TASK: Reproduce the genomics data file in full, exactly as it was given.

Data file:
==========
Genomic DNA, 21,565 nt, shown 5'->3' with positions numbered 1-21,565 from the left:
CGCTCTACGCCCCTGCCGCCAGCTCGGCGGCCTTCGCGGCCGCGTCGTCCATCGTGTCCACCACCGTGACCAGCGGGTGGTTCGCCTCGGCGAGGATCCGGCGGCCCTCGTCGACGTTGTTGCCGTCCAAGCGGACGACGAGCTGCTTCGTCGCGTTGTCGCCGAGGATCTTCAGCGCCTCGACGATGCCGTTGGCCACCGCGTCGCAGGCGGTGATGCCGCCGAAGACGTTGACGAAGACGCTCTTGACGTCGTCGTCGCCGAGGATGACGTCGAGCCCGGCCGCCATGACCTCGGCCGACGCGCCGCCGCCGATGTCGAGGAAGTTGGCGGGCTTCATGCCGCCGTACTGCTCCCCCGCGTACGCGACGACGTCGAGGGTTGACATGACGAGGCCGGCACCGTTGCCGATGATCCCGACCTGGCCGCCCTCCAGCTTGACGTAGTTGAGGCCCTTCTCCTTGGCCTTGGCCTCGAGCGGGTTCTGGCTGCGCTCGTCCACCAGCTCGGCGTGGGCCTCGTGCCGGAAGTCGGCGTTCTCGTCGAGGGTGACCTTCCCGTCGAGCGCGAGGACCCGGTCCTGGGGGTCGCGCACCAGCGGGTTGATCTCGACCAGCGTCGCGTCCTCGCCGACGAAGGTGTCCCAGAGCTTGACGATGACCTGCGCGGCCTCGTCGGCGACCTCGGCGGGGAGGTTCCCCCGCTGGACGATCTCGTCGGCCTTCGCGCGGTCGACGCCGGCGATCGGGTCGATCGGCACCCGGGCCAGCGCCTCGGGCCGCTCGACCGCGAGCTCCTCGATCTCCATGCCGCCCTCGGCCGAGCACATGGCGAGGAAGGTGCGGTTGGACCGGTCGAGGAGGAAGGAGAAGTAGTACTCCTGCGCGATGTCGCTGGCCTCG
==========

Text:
Genomic DNA, 21,565 nt, shown 5'->3' with positions numbered 1-21,565 from the left:
CGCTCTACGCCCCTGCCGCCAGCTCGGCGGCCTTCGCGGCCGCGTCGTCCATCGTGTCCACCACCGTGACCAGCGGGTGGTTCGCCTCGGCGAGGATCCGGCGGCCCTCGTCGACGTTGTTGCCGTCCAAGCGGACGACGAGCTGCTTCGTCGCGTTGTCGCCGAGGATCTTCAGCGCCTCGACGATGCCGTTGGCCACCGCGTCGCAGGCGGTGATGCCGCCGAAGACGTTGACGAAGACGCTCTTGACGTCGTCGTCGCCGAGGATGACGTCGAGCCCGGCCGCCATGACCTCGGCCGACGCGCCGCCGCCGATGTCGAGGAAGTTGGCGGGCTTCATGCCGCCGTACTGCTCCCCCGCGTACGCGACGACGTCGAGGGTTGACATGACGAGGCCGGCACCGTTGCCGATGATCCCGACCTGGCCGCCCTCCAGCTTGACGTAGTTGAGGCCCTTCTCCTTGGCCTTGGCCTCGAGCGGGTTCTGGCTGCGCTCGTCCACCAGCTCGGCGTGGGCCTCGTGCCGGAAGTCGGCGTTCTCGTCGAGGGTGACCTTCCCGTCGAGCGCGAGGACCCGGTCCTGGGGGTCGCGCACCAGCGGGTTGATCTCGACCAGCGTCGCGTCCTCGCCGACGAAGGTGTCCCAGAGCTTGACGATGACCTGCGCGGCCTCGTCGGCGACCTCGGCGGGGAGGTTCCCCCGCTGGACGATCTCGTCGGCCTTCGCGCGGTCGACGCCGGCGATCGGGTCGATCGGCACCCGGGCCAGCGCCTCGGGCCGCTCGACCGCGAGCTCCTCGATCTCCATGCCGCCCTCGGCCGAGCACATGGCGAGGAAGGTGCGGTTGGACCGGTCGAGGAGGAAGGAGAAGTAGTACTCCTGCGCGATGTCGCTGGCCTCG